Like many readers, I have in my library a small group of monographs that qualify as neither fish nor fowl. Although they are not books I revisit frequently for reference, they are not quite books I can ignore and consign to the attic when I need more space. Usually the product of devoted research into less-well-documented figures—for which their mere existence makes them welcome—these studies fail to provide the sort of revelatory experience I find in more successful explorations of artists’ lives and works. Yet since these books frequently offer the only attempts at serious discussion of artists whose work deserves greater renown, I keep them, even if I rarely return to them.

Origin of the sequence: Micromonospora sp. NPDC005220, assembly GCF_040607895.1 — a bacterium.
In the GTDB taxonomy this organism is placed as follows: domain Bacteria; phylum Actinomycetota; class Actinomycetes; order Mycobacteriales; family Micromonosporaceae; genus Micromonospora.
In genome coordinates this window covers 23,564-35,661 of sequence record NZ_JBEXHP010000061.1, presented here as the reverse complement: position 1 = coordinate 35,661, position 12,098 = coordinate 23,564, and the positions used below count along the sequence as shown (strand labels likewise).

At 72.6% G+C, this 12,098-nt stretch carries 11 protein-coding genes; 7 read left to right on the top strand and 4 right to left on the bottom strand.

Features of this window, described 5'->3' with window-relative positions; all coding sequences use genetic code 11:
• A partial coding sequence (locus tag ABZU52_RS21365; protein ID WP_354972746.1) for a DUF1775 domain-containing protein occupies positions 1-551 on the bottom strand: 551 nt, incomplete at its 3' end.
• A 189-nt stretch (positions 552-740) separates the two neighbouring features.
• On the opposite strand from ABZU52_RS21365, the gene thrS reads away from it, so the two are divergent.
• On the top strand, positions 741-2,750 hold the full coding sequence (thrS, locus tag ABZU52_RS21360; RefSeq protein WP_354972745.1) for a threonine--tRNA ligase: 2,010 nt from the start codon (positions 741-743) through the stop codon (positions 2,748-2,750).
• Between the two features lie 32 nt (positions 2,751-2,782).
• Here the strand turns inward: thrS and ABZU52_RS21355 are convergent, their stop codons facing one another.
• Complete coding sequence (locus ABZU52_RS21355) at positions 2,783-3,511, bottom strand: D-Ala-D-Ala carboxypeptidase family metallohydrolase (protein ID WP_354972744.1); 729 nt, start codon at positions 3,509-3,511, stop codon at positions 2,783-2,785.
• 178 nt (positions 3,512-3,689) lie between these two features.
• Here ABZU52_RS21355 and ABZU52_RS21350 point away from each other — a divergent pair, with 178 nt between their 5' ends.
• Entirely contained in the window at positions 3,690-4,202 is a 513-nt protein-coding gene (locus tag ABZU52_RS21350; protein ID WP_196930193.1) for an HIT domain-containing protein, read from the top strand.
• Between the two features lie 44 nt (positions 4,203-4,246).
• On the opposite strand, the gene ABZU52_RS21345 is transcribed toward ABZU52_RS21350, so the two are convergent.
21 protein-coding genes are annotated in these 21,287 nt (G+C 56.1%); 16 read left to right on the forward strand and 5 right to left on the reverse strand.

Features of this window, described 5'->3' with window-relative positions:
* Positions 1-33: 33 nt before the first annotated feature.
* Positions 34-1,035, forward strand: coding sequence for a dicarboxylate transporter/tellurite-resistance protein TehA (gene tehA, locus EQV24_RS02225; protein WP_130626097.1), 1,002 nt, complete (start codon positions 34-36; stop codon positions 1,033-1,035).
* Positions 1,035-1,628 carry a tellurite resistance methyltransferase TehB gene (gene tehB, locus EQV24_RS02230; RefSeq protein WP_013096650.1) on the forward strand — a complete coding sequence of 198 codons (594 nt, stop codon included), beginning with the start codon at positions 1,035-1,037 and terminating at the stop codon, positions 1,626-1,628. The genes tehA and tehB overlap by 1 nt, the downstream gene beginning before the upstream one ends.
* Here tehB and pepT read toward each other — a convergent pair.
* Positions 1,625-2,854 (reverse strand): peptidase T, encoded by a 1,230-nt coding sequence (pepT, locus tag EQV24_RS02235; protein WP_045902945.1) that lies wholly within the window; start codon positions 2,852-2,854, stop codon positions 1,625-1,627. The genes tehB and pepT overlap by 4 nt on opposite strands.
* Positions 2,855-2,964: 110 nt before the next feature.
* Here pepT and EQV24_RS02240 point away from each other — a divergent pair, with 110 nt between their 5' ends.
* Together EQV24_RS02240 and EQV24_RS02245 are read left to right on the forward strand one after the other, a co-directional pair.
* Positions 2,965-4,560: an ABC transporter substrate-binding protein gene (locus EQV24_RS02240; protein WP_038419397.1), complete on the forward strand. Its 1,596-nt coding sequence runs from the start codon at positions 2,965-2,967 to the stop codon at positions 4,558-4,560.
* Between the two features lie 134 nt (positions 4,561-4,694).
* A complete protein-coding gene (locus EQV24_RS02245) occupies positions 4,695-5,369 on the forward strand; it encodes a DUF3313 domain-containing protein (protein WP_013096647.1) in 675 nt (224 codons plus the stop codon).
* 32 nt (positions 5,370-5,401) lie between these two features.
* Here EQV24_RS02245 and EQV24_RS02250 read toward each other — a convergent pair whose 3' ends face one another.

I will probably stash John T. Hill’s ambitious new volume, Norman Ives: Constructions & Reconstructions, in this little corner. It is a tremendously frustrating...

 

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